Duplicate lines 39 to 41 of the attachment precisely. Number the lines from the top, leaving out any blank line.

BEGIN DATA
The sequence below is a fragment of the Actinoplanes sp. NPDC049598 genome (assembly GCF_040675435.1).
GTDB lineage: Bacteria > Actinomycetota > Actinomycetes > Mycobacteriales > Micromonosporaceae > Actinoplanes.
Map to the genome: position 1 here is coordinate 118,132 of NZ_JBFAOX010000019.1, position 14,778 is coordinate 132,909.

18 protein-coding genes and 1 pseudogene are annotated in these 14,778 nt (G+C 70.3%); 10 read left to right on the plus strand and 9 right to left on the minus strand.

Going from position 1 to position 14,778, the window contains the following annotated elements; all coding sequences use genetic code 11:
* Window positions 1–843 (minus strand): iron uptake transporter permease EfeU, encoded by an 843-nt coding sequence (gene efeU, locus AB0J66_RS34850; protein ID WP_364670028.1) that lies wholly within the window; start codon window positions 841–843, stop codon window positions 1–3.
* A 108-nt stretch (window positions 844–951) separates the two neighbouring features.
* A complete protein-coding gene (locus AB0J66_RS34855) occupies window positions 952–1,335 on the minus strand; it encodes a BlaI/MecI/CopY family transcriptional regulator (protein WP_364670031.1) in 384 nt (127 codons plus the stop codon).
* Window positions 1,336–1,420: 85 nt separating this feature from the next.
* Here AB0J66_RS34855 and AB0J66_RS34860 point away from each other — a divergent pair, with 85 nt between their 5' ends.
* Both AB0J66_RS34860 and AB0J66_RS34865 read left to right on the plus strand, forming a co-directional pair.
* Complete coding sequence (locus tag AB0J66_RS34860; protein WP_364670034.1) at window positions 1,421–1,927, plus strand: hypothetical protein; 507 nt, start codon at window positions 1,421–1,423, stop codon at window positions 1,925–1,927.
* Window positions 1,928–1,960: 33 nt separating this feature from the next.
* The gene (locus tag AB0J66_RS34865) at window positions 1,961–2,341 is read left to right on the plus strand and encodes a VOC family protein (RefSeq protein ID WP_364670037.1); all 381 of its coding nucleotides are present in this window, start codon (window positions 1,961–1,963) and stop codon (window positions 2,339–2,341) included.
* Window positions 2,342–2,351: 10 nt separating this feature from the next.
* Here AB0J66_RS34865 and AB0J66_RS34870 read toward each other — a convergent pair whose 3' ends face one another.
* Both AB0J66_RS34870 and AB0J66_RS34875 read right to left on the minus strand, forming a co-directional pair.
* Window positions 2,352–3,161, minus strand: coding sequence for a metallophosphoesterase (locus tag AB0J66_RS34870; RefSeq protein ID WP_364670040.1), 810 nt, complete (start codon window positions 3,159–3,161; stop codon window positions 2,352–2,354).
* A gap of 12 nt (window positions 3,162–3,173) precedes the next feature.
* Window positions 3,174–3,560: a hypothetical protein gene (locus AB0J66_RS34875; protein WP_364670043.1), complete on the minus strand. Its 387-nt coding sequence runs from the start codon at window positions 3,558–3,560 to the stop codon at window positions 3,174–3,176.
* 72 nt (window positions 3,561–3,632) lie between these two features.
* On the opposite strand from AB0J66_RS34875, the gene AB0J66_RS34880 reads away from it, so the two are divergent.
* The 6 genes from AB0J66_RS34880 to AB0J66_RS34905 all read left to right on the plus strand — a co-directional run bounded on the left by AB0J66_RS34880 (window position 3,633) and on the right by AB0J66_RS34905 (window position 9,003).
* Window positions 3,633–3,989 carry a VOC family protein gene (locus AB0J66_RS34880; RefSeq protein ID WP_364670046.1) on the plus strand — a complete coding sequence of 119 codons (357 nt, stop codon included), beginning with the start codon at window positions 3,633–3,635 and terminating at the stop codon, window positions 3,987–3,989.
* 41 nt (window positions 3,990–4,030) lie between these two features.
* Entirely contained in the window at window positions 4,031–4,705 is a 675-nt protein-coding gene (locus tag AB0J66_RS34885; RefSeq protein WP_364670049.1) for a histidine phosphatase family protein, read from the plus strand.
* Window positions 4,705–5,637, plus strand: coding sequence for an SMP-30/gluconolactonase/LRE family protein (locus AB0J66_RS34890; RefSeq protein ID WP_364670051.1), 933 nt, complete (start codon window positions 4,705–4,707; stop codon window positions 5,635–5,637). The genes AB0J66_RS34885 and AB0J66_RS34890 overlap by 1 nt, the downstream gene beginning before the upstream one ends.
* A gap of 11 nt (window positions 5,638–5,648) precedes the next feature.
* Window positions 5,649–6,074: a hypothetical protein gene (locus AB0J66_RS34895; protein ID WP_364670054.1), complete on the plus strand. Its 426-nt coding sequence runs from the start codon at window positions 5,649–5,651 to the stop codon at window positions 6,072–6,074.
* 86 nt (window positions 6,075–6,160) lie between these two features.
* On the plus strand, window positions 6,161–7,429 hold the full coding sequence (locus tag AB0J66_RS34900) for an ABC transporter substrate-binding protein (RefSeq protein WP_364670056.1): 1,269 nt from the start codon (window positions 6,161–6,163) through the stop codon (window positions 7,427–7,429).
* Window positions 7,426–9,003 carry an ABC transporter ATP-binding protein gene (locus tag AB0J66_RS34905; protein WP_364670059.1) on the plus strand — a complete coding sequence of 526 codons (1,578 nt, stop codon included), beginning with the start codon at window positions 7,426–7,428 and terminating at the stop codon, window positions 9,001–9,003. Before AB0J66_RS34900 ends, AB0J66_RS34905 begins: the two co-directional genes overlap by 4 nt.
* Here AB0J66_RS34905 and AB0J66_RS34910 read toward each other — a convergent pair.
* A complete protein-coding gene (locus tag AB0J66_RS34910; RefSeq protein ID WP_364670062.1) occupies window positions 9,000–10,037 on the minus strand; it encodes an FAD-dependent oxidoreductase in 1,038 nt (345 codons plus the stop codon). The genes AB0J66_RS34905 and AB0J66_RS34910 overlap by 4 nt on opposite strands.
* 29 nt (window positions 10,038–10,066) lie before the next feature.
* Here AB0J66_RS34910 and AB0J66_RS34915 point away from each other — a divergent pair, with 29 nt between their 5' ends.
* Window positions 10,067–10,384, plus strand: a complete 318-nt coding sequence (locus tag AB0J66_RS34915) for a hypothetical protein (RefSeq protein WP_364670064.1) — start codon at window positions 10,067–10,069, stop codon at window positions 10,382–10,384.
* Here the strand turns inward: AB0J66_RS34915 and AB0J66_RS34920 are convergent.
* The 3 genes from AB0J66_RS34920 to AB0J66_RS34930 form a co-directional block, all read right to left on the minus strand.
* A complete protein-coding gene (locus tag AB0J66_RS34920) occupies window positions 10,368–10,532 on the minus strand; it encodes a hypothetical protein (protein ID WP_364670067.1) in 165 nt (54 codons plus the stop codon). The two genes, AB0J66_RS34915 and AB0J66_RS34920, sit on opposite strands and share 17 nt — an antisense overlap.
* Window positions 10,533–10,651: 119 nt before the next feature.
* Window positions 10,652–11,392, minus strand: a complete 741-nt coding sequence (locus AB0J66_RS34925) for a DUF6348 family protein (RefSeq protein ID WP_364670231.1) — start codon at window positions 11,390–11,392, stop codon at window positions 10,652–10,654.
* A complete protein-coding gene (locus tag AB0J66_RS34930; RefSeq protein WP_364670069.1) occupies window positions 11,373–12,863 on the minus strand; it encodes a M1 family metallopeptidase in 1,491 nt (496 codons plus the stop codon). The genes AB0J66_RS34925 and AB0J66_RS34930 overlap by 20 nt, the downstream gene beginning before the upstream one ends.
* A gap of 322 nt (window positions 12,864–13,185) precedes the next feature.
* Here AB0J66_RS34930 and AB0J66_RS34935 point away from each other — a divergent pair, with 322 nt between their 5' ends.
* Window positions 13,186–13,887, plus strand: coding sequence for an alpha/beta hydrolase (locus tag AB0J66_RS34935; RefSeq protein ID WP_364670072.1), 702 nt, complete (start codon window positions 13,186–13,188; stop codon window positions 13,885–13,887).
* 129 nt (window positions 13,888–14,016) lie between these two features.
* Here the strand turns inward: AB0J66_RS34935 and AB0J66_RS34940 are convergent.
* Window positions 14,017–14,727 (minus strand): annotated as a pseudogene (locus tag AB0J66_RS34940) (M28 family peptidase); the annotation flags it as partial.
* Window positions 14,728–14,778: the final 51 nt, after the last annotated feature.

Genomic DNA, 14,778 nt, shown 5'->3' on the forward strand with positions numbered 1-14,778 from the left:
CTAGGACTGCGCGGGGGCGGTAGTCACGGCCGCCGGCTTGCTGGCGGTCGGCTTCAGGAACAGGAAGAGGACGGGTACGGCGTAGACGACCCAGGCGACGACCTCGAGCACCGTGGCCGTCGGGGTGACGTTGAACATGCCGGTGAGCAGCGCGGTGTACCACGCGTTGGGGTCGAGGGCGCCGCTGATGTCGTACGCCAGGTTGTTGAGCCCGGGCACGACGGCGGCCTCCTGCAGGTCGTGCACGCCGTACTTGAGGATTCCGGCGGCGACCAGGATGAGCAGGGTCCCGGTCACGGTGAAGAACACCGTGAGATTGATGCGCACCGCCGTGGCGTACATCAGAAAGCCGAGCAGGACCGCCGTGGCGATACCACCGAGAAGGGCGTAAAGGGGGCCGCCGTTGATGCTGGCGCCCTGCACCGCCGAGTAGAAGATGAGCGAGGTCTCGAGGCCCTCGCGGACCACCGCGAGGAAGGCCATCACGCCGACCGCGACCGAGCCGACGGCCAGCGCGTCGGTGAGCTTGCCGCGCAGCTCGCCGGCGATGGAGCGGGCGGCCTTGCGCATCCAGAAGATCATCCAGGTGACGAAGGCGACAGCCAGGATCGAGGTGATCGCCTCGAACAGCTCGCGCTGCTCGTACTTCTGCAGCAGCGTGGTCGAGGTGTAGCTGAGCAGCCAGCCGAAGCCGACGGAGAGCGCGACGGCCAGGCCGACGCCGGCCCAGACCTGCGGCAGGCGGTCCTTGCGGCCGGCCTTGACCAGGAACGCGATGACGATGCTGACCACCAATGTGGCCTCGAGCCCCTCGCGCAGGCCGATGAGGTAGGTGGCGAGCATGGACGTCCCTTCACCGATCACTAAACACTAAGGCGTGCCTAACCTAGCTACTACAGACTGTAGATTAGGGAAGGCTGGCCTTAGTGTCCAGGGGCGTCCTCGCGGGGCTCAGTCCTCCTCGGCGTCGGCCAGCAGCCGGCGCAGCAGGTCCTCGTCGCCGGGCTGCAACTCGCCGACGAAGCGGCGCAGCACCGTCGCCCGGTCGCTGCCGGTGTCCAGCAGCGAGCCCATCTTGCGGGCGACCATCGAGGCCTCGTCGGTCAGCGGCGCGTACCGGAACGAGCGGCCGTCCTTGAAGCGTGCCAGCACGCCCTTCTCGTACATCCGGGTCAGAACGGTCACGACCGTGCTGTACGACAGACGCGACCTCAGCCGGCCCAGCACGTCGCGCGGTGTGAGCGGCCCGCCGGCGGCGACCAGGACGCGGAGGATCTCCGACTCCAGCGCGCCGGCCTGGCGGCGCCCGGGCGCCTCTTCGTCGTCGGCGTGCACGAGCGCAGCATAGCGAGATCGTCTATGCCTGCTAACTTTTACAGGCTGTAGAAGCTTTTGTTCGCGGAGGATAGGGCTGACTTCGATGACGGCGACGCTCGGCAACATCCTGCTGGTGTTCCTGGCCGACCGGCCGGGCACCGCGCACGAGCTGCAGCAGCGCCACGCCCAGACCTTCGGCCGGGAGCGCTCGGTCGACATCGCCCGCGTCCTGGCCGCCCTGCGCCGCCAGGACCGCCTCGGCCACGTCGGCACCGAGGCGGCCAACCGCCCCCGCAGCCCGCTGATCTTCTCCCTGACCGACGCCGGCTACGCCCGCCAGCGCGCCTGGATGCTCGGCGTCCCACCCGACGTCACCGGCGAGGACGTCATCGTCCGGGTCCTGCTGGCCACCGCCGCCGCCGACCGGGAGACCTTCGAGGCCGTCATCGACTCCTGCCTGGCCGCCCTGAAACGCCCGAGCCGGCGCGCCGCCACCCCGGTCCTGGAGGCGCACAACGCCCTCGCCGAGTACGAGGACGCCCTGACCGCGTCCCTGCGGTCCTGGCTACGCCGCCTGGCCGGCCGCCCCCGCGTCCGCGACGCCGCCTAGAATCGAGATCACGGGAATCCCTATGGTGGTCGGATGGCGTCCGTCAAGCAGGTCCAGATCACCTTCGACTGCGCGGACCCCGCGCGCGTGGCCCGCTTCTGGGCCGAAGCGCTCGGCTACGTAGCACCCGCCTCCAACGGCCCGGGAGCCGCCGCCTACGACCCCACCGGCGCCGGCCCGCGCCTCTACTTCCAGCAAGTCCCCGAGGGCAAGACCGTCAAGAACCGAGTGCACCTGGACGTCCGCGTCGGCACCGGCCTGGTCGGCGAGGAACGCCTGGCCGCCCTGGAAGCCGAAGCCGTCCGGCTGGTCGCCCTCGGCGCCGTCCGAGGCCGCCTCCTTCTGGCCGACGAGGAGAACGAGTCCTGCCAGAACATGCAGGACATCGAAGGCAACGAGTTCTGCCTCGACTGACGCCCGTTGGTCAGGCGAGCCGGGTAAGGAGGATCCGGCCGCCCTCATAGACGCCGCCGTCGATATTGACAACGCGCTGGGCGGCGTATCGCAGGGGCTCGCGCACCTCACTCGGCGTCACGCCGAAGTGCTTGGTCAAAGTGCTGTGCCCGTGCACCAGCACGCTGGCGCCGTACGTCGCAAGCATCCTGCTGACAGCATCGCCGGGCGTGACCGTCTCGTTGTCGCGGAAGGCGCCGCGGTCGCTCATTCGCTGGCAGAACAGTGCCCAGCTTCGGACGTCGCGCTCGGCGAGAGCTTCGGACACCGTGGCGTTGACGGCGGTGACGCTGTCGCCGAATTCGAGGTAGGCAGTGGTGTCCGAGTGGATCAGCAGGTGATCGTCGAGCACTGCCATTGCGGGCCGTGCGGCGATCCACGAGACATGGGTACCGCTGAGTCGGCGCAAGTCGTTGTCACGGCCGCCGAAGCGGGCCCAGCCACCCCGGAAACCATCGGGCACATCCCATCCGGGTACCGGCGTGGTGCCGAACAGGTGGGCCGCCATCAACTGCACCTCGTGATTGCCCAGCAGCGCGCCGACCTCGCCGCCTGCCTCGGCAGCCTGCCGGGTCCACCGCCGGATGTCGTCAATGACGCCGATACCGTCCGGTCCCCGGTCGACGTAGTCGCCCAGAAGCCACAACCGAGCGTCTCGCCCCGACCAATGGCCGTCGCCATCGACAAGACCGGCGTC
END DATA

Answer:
* The 3 genes from AB0J66_RS34920 to AB0J66_RS34930 form a co-directional block, all read right to left on the minus strand.
* A complete protein-coding gene (locus tag AB0J66_RS34920) occupies window positions 10,368–10,532 on the minus strand; it encodes a hypothetical protein (protein ID WP_364670067.1) in 165 nt (54 codons plus the stop codon). The two genes, AB0J66_RS34915 and AB0J66_RS34920, sit on opposite strands and share 17 nt — an antisense overlap.
* Window positions 10,533–10,651: 119 nt before the next feature.